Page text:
School of Engineering
Description of B.S.E. ProgramB.S.E. Degree Goal and Objectives
The goal of the B.S.E. degree program is to prepare students to assume engineering positions in industry with the potential to advance to leadership positions. In pursuing this goal, students may emphasize one or more traditional engineering disciplines: computer, electrical, manufacturing or mechanical engineering; or they may pursue an interdisciplinary emphasis tailored to their specific educational needs.
The program objectives for attaining this goal are that a student graduating from the B.S.E. program must: (1) have the technical knowledge and capabilities expected of a practicing engineer appropriate to the discipline; (2) be able to function effectively in an industrial environment. He or she must have the ability to communicate effectively, engage in critical thinking, and have highly developed skills in problem solving in both individual and team situations; (3) have the ability to apply engineering knowledge and be able to create physical realizations of his or her theoretical concepts and models; (4) have the ability to engage in engineering design; (5) have an awareness of the need for continued professional growth; (6) have an awareness of, and sensitivity to, those areas in which engineering practice affects society and the environment. Such awareness, extending beyond technical knowledge to include ethical and social responsibility, must frame the continued professional and scholarly growth of the graduate.
Design is central to the practice of engineering. The curriculum has been developed to integrate design education throughout all four years of the program. All students' experience begins in the freshman year with instruction and practice in computer-aided design and product realization, the design of computer software, and engineering problem-solving using current computer software and hardware tools. Design instruction continues in the sophomore year through the use of activities such as design projects, materials selection exercises, and quality assurance methods. Building upon the engineering science and design developed in the first two years and the experience gained in the integrated cooperative education program, substantially more mature design experiences begin in the junior year. The cooperative education program, which continues through the junior and senior years, also contributes substantially to student preparation for the two-semester capstone senior design experience. The majority of the senior design projects each year are performed for companies in west Michigan. Woven throughout the curriculum is a series of exercises that addresses environmentally responsible design.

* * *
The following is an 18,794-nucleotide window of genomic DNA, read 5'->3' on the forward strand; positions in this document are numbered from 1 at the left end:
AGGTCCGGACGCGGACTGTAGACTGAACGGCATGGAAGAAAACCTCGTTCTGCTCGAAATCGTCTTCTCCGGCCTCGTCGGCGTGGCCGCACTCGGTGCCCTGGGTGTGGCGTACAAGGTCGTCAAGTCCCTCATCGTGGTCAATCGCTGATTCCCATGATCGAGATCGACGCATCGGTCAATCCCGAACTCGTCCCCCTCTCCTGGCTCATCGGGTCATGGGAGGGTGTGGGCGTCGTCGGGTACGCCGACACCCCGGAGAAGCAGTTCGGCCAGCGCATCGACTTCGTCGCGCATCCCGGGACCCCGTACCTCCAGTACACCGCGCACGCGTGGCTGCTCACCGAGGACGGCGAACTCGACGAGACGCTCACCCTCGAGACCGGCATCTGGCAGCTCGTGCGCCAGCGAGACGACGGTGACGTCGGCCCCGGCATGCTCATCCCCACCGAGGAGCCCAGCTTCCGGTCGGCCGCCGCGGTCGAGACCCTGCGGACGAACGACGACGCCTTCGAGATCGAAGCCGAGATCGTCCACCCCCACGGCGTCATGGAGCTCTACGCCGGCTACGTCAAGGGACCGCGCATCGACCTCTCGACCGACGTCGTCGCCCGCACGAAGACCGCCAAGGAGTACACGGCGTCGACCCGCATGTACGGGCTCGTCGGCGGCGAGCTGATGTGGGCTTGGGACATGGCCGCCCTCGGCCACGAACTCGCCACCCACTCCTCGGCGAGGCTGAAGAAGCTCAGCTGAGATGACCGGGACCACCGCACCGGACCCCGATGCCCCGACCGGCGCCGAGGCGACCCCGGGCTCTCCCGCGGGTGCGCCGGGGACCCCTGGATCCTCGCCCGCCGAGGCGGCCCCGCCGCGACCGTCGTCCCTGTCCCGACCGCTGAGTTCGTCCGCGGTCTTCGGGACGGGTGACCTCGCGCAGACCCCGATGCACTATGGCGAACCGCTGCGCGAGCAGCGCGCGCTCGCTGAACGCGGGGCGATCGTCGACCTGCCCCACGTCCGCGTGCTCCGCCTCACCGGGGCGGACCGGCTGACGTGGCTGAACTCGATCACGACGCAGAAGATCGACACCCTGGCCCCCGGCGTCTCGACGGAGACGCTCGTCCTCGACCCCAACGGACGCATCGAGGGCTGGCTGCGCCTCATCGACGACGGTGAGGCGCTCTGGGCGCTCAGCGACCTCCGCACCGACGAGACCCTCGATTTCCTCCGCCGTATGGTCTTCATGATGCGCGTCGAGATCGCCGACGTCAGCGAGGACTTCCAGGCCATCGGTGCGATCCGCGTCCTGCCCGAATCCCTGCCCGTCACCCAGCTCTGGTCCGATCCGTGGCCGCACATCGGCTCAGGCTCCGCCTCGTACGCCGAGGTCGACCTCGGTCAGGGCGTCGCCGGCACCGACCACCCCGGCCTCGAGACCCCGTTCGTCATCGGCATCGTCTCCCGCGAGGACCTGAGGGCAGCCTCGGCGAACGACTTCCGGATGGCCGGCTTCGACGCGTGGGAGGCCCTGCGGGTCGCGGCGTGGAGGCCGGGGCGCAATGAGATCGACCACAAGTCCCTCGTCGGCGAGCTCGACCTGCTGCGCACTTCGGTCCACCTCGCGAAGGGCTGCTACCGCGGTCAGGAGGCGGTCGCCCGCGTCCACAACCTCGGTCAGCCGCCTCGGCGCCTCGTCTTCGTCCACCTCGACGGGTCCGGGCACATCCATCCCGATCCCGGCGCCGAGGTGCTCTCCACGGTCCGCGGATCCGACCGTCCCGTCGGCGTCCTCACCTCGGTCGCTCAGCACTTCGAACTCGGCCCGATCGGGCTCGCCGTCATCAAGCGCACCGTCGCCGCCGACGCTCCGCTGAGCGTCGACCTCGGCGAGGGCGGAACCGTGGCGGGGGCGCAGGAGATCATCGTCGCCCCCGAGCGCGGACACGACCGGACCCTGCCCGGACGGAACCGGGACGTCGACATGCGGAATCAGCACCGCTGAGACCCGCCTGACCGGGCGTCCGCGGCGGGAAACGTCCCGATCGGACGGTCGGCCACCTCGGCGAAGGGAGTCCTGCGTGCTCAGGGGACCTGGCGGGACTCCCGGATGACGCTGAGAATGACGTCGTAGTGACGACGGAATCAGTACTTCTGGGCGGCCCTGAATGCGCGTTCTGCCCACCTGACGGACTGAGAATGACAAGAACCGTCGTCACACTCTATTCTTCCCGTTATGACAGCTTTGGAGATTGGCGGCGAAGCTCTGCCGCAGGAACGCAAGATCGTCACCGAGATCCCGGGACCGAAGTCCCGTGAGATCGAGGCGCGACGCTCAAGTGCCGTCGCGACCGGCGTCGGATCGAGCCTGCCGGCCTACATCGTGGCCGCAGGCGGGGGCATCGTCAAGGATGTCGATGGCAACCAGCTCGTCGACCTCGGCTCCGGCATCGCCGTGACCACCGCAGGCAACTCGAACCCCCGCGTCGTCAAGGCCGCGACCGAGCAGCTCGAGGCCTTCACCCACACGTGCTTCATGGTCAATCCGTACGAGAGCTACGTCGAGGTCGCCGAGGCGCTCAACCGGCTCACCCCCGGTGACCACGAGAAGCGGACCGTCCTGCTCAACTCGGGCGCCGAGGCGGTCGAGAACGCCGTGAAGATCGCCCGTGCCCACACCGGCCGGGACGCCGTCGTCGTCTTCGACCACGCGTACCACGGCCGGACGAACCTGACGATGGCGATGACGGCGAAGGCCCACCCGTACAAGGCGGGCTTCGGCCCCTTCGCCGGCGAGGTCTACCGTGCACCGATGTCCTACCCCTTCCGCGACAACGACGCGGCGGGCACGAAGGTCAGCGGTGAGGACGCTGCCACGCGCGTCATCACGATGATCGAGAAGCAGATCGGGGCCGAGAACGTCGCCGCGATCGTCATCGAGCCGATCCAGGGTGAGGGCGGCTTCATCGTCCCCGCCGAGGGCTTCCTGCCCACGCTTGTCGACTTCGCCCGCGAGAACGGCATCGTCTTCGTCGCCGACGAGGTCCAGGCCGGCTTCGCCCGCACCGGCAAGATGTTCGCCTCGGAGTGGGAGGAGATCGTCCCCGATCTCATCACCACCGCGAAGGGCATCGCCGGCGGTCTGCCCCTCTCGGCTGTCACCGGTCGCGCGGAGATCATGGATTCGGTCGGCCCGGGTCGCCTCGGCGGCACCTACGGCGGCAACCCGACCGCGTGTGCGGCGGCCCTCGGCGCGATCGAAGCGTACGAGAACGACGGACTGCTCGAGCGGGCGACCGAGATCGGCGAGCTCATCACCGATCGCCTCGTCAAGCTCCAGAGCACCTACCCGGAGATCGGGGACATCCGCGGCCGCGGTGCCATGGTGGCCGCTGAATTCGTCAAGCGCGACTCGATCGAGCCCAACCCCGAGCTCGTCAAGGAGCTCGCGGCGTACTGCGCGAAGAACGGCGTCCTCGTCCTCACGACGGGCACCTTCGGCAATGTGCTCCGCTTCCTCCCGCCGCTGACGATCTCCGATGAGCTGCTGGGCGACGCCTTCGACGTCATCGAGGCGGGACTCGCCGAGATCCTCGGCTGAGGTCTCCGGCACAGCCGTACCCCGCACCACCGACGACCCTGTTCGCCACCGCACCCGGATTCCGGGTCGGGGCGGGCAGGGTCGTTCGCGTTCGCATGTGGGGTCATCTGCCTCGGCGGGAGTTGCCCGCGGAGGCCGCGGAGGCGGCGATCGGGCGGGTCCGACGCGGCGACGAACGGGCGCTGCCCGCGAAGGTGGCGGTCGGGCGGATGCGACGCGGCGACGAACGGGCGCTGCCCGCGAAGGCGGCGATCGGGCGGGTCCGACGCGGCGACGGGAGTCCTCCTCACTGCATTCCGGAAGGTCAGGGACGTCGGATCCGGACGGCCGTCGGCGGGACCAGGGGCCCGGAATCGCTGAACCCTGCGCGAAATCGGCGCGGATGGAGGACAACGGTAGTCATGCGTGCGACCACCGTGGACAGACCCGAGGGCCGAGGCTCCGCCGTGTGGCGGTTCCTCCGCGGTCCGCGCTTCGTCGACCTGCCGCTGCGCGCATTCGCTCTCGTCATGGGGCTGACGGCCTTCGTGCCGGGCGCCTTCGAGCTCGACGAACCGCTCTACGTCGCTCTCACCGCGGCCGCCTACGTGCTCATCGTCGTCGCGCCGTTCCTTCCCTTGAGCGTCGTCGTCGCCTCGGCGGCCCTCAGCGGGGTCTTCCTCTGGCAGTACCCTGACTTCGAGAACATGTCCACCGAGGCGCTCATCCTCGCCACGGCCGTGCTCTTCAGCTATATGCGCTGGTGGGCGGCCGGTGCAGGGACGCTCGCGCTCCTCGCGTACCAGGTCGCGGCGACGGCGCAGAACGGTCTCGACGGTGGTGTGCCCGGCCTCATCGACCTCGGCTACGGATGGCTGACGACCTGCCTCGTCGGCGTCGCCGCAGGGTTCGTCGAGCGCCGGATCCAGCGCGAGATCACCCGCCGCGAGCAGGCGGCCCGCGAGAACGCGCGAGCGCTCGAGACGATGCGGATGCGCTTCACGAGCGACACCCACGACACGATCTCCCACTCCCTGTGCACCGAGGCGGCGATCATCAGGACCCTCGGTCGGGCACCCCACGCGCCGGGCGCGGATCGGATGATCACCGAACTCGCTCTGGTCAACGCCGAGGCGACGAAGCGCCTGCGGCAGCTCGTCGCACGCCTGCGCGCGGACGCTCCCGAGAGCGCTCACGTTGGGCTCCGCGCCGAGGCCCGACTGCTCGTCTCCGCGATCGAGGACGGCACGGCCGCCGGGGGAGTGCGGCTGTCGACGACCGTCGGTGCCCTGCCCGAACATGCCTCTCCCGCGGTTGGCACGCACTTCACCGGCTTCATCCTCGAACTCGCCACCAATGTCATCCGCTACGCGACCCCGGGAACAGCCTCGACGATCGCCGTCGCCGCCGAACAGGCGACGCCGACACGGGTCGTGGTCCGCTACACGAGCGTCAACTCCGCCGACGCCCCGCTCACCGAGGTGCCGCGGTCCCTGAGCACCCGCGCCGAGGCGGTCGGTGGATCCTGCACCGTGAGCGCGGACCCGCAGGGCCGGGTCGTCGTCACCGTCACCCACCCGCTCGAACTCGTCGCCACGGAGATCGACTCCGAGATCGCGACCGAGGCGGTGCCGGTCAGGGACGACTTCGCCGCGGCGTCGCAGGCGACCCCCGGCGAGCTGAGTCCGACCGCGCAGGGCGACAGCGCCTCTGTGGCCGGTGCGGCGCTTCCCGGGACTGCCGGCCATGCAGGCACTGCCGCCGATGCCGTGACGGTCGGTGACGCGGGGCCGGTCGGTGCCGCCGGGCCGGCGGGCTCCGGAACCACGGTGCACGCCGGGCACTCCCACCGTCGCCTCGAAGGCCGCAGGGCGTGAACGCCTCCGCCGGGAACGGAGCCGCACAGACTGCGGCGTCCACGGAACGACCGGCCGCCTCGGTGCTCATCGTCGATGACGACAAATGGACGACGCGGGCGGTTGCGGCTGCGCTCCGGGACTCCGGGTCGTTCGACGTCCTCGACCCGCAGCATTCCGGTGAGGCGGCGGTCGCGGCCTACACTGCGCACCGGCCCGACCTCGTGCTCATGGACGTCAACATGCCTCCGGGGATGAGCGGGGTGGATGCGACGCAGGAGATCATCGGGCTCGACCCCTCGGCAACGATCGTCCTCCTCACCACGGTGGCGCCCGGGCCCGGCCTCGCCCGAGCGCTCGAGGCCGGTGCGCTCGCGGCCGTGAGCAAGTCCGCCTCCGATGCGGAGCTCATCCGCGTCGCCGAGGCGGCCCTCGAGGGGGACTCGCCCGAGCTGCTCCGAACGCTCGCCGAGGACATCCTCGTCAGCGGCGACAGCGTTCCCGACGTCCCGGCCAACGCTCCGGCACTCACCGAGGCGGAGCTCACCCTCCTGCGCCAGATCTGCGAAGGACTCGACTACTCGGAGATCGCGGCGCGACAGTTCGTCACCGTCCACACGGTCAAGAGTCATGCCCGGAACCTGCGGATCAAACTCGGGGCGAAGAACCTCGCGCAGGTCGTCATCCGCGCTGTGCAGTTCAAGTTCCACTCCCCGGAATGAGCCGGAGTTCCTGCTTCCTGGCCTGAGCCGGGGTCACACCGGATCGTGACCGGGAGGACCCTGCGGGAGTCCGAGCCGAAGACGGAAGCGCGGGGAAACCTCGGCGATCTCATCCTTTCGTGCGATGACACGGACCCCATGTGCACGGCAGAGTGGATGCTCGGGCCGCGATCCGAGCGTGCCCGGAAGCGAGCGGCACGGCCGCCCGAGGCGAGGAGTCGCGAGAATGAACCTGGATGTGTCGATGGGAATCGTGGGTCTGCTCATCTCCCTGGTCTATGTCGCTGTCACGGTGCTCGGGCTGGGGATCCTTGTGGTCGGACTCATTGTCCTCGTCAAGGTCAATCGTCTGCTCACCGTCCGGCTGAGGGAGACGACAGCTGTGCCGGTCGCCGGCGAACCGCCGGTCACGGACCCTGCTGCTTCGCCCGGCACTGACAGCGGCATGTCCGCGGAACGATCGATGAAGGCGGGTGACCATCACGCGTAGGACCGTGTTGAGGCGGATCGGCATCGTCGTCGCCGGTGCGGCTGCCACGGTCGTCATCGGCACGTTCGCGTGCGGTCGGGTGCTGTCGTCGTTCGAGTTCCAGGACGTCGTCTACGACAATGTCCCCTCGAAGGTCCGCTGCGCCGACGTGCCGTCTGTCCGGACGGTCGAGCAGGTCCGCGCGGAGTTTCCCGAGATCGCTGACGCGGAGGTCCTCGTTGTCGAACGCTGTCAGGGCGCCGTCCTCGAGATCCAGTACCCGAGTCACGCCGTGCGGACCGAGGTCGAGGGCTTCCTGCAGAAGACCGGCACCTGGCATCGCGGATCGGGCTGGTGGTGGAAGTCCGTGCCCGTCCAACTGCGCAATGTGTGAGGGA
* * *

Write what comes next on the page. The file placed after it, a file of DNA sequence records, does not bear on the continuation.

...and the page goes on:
Grand Valley's B.S.E. degree program has wide community and industrial support. Individuals and industries in Michigan have supported the program financially as well as by providing opportunities for cooperative engineering education. The program is served by an Industrial Advisory Board composed of engineering leaders and others in the field. Additionally, Grand Valley's Career Services Office also provides liaison between the engineering program and industry.
Student Preparation and Guidance
The B.S.E. degree program is highly structured. Careful planning by students, in consultation with their engineering advisor, is essential. Students considering an engineering career should consult an engineering advisor at the earliest possible opportunity, preferably before registering for their first semester. A consultation with an advisor can be arranged by contacting the School of Engineering. Students who have declared engineering as their major are assigned an academic advisor from the faculty of the School of Engineering.
High school students considering an engineering career are urged to take a college preparatory program consisting of at least three years of laboratory science, including one year of physics and one year of chemistry; four years of mathematics, including two years of algebra, one year of geometry, and one half year of trigonometry; one half year of computer programming; four years of English, including composition; two years of a single foreign language; and three years of social studies. In addition, it is recommended that the student develop keyboarding skills, mechanical CAD skills, and a familiarity with mechanical tools. Students having little or no experience with hand and shop tools are encouraged to complete EGR 105 Product Design and Prototyping.